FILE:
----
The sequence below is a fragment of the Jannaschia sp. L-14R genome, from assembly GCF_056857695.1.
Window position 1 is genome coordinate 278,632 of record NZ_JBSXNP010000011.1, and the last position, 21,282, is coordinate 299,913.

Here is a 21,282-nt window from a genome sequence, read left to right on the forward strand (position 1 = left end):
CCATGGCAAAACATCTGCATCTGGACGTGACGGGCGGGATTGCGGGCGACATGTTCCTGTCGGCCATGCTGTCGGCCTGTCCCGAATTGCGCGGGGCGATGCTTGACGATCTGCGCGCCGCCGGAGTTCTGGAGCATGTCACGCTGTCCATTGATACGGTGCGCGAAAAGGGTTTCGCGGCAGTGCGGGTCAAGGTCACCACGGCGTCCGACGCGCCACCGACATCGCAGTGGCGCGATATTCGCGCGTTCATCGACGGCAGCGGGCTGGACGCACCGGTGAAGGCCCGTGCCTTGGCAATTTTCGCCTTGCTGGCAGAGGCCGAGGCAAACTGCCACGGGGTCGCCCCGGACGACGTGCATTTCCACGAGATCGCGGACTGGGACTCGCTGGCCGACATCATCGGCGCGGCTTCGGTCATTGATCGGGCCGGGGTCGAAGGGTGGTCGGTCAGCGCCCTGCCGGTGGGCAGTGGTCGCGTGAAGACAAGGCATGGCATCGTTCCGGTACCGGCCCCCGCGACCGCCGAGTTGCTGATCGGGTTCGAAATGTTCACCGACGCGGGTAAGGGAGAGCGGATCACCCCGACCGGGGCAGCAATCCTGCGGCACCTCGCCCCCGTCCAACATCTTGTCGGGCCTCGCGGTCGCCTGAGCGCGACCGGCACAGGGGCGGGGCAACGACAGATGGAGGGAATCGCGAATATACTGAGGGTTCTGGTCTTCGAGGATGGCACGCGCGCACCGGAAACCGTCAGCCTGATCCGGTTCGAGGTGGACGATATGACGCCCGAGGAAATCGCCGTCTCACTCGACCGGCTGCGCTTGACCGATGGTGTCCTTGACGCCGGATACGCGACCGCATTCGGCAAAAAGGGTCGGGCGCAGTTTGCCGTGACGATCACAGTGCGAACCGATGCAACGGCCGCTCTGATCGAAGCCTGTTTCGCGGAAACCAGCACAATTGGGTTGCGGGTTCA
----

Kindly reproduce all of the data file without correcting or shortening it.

The sequence below is a fragment of the Jannaschia sp. L-14R genome, from assembly GCF_056857695.1.
Window position 1 is genome coordinate 278,632 of record NZ_JBSXNP010000011.1, and the last position, 21,282, is coordinate 299,913.

Here is a 21,282-nt window from a genome sequence, read left to right on the forward strand (position 1 = left end):
CCATGGCAAAACATCTGCATCTGGACGTGACGGGCGGGATTGCGGGCGACATGTTCCTGTCGGCCATGCTGTCGGCCTGTCCCGAATTGCGCGGGGCGATGCTTGACGATCTGCGCGCCGCCGGAGTTCTGGAGCATGTCACGCTGTCCATTGATACGGTGCGCGAAAAGGGTTTCGCGGCAGTGCGGGTCAAGGTCACCACGGCGTCCGACGCGCCACCGACATCGCAGTGGCGCGATATTCGCGCGTTCATCGACGGCAGCGGGCTGGACGCACCGGTGAAGGCCCGTGCCTTGGCAATTTTCGCCTTGCTGGCAGAGGCCGAGGCAAACTGCCACGGGGTCGCCCCGGACGACGTGCATTTCCACGAGATCGCGGACTGGGACTCGCTGGCCGACATCATCGGCGCGGCTTCGGTCATTGATCGGGCCGGGGTCGAAGGGTGGTCGGTCAGCGCCCTGCCGGTGGGCAGTGGTCGCGTGAAGACAAGGCATGGCATCGTTCCGGTACCGGCCCCCGCGACCGCCGAGTTGCTGATCGGGTTCGAAATGTTCACCGACGCGGGTAAGGGAGAGCGGATCACCCCGACCGGGGCAGCAATCCTGCGGCACCTCGCCCCCGTCCAACATCTTGTCGGGCCTCGCGGTCGCCTGAGCGCGACCGGCACAGGGGCGGGGCAACGACAGATGGAGGGAATCGCGAATATACTGAGGGTTCTGGTCTTCGAGGATGGCACGCGCGCACCGGAAACCGTCAGCCTGATCCGGTTCGAGGTGGACGATATGACGCCCGAGGAAATCGCCGTCTCACTCGACCGGCTGCGCTTGACCGATGGTGTCCTTGACGCCGGATACGCGACCGCATTCGGCAAAAAGGGTCGGGCGCAGTTTGCCGTGACGATCACAGTGCGAACCGATGCAACGGCCGCTCTGATCGAAGCCTGTTTCGCGGAAACCAGCACAATTGGGTTGCGGGTTCA